A rental vehicle occupied by the two men was pulled over by the Oklahoma Highway Patrol on I-35 April 23. Inside the vehicle were 305 pounds of caviar packaged in unmarked jars and several pounds of fish fillets, all believed to be harvested from paddlefish. The charges for possessing more than three pounds of paddlefish eggs and transporting them with intent to leave the state each carry a maximum penalty of one year in jail and $10,000 in fines. In addition to fines and possible jail time, courts are required to order violators to pay restitution payments in all fish and wildlife cases.

Native to Oklahoma, paddlefish swim upstream in rivers and tributaries each spring to spawn, particularly in those rivers that empty into lakes in northeast Oklahoma where most paddlefish angling activity takes place. Anglers who flock to northeast Oklahoma each spring to fish for the spawning paddlefish are legally allowed to possess no more than three pounds of paddlefish eggs - which can be used as the primary ingredient for caviar products - and crossing state lines in possession of paddlefish eggs also is illegal.

Game wardens with the Oklahoma Department of Wildlife Conservation were called to the scene, and the two men were taken to the Kay County Jail in Newkirk. They were released April 26 after posting bond of $5,000 each. Their next court appearance date is set in September, and the evidence was cataloged and is being stored until the trial.

"If convicted, these wildlife violators could face significant consequences for their actions," said Bill Hale, assistant chief of law enforcement for the Oklahoma Department of Wildlife Conservation. "This is an extreme case of violating our state's fish and wildlife laws, but this is a good time to remind our state's many law abiding anglers to read all regulations before going fishing this season. The Wildlife Department's 'Oklahoma Fishing Guide' tells you all you need to know, and it is available free anywhere that fishing licenses are sold and online at"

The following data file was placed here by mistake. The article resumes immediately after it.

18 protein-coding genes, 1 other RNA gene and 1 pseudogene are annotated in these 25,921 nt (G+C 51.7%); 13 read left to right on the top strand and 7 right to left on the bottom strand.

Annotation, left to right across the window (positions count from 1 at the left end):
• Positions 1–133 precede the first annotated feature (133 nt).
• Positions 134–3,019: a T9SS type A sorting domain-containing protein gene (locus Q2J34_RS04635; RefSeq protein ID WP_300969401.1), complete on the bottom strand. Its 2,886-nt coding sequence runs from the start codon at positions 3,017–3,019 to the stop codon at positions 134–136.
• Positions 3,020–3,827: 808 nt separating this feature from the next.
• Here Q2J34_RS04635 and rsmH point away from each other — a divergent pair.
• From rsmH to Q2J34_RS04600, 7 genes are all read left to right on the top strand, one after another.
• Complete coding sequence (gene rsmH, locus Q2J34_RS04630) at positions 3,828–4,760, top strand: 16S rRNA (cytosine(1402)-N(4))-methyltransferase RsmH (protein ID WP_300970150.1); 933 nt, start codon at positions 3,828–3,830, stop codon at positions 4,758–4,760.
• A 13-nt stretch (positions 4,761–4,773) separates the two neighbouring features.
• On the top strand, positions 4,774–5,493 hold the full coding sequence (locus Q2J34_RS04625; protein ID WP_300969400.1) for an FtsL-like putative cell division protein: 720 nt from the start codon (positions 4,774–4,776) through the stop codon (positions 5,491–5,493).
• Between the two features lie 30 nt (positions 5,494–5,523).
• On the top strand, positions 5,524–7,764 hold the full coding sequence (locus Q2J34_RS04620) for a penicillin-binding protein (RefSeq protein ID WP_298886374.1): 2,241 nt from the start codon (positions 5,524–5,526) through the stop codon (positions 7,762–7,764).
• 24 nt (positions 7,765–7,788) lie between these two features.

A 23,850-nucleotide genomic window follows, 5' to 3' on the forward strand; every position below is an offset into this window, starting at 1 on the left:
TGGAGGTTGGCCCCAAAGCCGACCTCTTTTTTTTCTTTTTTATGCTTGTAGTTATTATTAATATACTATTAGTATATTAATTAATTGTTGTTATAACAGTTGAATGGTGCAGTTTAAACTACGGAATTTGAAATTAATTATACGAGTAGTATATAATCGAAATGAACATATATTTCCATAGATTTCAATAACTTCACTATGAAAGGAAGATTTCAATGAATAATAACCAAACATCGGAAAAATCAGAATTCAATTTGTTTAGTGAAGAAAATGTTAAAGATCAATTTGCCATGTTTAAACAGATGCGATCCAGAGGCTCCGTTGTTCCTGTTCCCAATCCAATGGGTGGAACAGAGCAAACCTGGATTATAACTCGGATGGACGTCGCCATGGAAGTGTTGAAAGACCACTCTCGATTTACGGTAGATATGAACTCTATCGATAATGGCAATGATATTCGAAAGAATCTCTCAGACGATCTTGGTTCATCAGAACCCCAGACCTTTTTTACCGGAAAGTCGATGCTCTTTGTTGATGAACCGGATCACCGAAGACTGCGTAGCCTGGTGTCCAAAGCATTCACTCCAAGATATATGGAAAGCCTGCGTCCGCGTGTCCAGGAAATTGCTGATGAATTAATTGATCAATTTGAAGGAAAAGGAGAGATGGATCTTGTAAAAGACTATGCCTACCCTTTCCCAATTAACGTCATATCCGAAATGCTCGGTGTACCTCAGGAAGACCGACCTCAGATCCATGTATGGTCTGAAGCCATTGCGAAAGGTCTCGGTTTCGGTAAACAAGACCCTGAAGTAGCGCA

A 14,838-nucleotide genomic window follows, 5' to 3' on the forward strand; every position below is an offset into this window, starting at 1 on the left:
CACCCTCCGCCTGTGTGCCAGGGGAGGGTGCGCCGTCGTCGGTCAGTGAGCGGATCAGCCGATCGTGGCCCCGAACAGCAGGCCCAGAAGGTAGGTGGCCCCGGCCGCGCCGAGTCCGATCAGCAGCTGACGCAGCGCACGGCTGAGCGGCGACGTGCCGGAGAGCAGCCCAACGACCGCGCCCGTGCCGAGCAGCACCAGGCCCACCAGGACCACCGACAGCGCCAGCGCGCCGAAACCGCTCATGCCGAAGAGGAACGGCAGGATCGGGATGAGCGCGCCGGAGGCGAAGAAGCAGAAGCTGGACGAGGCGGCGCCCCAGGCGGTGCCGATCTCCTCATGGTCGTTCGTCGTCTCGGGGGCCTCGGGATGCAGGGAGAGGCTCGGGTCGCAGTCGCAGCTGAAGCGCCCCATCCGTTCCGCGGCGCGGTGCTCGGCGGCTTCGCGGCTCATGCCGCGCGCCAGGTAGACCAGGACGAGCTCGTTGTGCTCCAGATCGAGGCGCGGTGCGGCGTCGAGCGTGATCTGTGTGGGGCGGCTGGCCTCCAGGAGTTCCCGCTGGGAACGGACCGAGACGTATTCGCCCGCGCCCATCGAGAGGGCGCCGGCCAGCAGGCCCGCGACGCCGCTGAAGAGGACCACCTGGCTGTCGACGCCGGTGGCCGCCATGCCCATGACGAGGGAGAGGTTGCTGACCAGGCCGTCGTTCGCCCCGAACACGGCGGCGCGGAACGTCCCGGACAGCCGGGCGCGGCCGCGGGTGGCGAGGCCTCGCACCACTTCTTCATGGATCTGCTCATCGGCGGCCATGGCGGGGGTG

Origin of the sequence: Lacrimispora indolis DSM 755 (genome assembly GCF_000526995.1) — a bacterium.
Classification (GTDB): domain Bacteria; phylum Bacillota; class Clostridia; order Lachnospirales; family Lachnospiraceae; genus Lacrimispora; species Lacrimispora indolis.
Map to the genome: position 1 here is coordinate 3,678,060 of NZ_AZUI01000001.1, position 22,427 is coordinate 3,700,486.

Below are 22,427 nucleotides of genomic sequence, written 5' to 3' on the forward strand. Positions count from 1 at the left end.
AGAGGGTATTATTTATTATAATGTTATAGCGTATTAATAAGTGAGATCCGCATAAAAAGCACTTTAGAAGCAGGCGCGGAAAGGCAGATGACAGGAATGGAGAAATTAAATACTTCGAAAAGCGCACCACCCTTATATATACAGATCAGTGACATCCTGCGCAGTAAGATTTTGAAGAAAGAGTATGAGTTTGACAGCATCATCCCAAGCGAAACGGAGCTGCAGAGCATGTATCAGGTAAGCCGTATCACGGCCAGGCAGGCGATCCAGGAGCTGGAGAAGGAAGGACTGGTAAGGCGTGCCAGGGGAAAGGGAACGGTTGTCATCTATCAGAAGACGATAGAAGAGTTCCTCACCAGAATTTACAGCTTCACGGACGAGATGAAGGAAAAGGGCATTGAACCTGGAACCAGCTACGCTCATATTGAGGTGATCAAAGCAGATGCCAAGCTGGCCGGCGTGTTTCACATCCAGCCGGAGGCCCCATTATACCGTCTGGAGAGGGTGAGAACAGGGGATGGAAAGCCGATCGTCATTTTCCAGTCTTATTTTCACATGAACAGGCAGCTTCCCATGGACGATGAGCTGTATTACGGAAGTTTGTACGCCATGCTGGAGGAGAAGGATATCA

Oklahoma draws paddlefish anglers from across the nation. The sport has grown into a booming recreational pastime in northeast Oklahoma, and the Wildlife Department has found a way to manage the fish and learn about the anglers who catch them to sustain long-term angling opportunities through its Paddlefish Research and Processing Center. The center is a site where anglers can bring their paddlefish to be cleaned and processed for free in exchange for biological data from the fish. Fisheries personnel with the Wildlife Department use the data to help manage the state's unique paddlefish population, and eggs from female fish brought to the center are collected and sold worldwide as caviar, the proceeds of which are used by the Wildlife Department to fund the paddlefish program.

The Wildlife Department is the state agency charged with conserving Oklahoma's fish and wildlife and is responsible for enforcing laws related to hunting and fishing. More information about the Wildlife Department, including regulations for hunting and fishing in the state, is available at


Senate Bill 597 looked to place the mining industry under the same rules of water usage as all other significant users of water in Oklahoma. 

This past week SB597 passed the senate by a vote of 44-0 and proponents were confident the bill would be signed by Governor Mary Fallin.

Once signed into law, new mines will come under the jurisdiction of the Oklahoma Water Resources Board and existing mines will also be under jurisdiction as far as monitoring their pit water use.

CPASA (Citizens For The Protection Of The Arbuckle-Simpson Aquifer) did an extraordinary job in educating the public at large about this issue.

The future of Oklahoma rivers, streams, and waterways looks a little brighter in light of this legislation.